Roles and Responsibilities of an Architect
An architect’s role in agile is an extremely challenging one, made more complicated by the fact that it is not well-defined. In a traditional definition, the architect is only responsible for the architecture of the product.
Well, here are are some important considerations for an architect in an agile environment. I have tried to list these items in a generally accepted chronological order, however, in the software world and especially in agile, one size does not fit all. In bigger companies, these tasks might be shared by many roles. In smaller companies, it is generally the architect who handles the below responsibilities.
- Understand from the stakeholders the product to be developed and the high level features needed.
- Understand the release dates. Even the architect should be working against project deadlines, else they tend to be preachers!
- Understand future product plans – things that are not of immediate concern, but need to be considered in advance.
- Any restrictions in terms of technology – either because of company policies or because certain technologies are not permitted in the client environment.
- What are the external systems that the product needs to communicate with?
- Understand the team’s skills. (Ignore this at your own risk!)
- Check if any developers are to be hired or trained.
- Based on the team’s skills, decide on technology stack to be used for the product. In order to help in this process, create prototypes.
- I personally think the architect should code at least prototypes, or else I see no credibility in the decisions that the architect takes.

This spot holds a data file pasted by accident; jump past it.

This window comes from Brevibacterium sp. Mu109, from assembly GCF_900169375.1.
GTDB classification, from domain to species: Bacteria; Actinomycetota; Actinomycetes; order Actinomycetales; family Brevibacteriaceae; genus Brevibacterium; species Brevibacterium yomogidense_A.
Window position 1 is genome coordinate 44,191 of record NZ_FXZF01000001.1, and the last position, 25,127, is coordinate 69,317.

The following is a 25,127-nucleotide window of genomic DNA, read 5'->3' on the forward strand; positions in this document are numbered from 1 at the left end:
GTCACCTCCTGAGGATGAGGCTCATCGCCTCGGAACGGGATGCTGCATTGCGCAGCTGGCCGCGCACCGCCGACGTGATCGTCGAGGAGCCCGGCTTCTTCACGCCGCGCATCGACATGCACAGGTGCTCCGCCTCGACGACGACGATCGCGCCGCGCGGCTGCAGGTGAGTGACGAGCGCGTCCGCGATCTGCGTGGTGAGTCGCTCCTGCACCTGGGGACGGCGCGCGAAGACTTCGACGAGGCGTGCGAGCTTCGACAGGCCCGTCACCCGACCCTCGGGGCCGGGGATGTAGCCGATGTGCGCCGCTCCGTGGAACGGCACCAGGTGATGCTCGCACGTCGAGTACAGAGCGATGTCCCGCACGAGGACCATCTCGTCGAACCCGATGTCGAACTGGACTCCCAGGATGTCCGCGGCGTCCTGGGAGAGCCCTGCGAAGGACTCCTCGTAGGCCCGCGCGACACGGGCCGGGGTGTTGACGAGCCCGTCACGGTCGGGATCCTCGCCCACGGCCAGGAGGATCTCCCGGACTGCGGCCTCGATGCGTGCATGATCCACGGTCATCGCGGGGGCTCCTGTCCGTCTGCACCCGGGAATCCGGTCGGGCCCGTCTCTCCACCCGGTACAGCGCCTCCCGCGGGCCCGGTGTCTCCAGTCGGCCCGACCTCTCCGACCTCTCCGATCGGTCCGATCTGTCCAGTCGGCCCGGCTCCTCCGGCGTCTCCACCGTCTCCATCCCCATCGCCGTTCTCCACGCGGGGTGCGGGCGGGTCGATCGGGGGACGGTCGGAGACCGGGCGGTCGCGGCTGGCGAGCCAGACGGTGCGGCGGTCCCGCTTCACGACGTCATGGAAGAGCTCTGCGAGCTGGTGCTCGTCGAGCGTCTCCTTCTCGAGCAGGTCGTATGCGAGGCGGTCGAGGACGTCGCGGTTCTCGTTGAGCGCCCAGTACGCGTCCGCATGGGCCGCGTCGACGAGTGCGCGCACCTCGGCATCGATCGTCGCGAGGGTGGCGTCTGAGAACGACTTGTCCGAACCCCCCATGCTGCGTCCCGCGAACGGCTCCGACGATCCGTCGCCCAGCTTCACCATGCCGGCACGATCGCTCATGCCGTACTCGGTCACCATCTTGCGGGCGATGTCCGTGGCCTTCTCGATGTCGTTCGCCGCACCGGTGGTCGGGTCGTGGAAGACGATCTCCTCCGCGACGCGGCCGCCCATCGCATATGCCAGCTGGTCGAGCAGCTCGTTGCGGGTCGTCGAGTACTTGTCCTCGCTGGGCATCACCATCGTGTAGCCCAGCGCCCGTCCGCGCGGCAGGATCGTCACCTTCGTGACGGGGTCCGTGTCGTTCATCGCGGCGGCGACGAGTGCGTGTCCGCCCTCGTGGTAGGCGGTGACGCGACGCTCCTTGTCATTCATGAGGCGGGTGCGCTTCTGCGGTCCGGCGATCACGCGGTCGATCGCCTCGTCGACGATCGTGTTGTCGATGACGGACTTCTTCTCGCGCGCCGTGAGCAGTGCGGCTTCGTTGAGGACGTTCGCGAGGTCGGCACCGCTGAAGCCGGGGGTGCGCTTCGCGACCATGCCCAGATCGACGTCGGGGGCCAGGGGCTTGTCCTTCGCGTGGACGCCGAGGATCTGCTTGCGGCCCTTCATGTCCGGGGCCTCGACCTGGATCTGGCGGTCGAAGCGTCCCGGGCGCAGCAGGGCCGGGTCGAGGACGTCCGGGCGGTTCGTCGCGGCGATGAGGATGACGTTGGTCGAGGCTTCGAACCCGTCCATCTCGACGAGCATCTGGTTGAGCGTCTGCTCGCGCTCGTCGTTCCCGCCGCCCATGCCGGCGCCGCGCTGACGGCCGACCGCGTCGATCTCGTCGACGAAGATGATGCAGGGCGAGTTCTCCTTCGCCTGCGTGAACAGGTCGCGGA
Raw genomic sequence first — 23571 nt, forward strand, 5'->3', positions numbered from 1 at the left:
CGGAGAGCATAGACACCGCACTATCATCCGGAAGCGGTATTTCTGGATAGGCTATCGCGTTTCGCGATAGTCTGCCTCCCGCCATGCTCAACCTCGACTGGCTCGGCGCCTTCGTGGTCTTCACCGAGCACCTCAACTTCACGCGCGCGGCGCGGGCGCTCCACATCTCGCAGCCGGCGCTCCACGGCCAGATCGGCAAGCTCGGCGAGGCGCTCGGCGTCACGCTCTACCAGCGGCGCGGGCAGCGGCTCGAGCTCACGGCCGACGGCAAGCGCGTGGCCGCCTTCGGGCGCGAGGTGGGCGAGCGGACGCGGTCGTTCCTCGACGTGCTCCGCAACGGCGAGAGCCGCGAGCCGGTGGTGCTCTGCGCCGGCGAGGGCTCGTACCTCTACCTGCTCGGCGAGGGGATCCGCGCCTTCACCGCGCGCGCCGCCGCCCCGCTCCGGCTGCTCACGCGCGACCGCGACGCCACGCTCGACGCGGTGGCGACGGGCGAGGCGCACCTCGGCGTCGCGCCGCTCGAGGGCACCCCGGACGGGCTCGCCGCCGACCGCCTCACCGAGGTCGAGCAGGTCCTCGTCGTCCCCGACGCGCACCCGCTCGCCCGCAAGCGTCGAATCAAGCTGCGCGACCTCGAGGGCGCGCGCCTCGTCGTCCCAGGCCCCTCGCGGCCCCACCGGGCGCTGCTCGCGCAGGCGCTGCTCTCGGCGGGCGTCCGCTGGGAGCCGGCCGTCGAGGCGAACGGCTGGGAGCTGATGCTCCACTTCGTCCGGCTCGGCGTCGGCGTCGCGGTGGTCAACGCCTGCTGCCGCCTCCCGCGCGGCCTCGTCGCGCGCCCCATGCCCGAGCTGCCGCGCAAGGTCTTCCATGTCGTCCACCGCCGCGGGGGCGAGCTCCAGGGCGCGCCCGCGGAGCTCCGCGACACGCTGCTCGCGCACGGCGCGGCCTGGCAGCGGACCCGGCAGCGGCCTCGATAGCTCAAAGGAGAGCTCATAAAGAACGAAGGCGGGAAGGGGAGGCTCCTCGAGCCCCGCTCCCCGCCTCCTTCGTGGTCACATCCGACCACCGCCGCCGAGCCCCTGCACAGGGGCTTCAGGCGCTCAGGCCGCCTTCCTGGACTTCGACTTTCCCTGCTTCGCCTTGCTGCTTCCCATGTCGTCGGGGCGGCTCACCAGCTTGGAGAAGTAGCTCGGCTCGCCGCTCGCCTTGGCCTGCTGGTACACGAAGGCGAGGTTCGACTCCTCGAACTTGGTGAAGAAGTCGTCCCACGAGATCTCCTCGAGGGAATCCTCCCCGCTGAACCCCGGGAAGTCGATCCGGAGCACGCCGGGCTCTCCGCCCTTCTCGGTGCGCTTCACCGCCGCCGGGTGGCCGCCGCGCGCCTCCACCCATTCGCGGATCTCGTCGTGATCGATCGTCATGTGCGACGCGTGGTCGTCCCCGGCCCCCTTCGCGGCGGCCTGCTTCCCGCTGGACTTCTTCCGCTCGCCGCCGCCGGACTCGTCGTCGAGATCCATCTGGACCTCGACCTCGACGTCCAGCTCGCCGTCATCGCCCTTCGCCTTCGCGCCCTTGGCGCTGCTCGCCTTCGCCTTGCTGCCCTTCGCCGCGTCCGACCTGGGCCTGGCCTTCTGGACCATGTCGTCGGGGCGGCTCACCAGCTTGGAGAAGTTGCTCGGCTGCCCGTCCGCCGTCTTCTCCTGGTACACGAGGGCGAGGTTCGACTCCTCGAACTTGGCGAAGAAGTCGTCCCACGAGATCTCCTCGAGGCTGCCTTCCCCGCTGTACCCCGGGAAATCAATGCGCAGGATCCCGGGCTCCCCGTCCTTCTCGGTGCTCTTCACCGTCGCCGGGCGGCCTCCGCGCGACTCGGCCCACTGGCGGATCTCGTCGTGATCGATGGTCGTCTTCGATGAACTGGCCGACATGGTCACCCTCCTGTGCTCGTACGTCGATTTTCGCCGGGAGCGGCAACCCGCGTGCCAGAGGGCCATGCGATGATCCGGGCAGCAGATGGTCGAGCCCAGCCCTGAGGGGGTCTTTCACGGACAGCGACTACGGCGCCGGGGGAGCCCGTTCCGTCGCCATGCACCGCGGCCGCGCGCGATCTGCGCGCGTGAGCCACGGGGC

- Re-evaluate technology choice, create more prototypes.
- Decide on the tooling, for instance what tools will be used by the developers to build the project.
- Decide on what code quality enforcement needs to exist.
- The most important aspect is to create the high level architecture and solution. This solution needs to be as flexible as possible to cater to changing needs as the sprints go by.
- Work with the PO and SM to understand what features need to be implemented in the near future (next few sprints).
- Work ahead of the development team at least by 2-3 weeks and decide on a strategy, for instance an architecturally correct approach to implement the user story.
- Work with the PO team regularly to make sure both understand how the solution is going to be implemented. Discuss the drawbacks and advantages.
- Take a pragmatic approach to arrive at a solution that fits both the business and the technical needs of the system. Also, be open for new ideas from both PO and developers.
- Manage the quality of code and technical debt. For more information, see Architecture and Quality considerations.
- Create “technical” user stories that the PO might have missed or needs architect’s help to write.
- Support the development team.
- Bridge the gap between the PO and the development teams. An important aspect in doing this is to manage conflicts between PO and development team. The PO/SM are always going to push for quick development, and it’s the architect’s responsibility to make the POs understand the “proper” way of approaching the solution through the right architecture and software development principles. See Product Owner & Team communication.
- After the development team has completed implementation, review their work and make suggestions.
- Always stay up to date with both PO as well as development team’s work.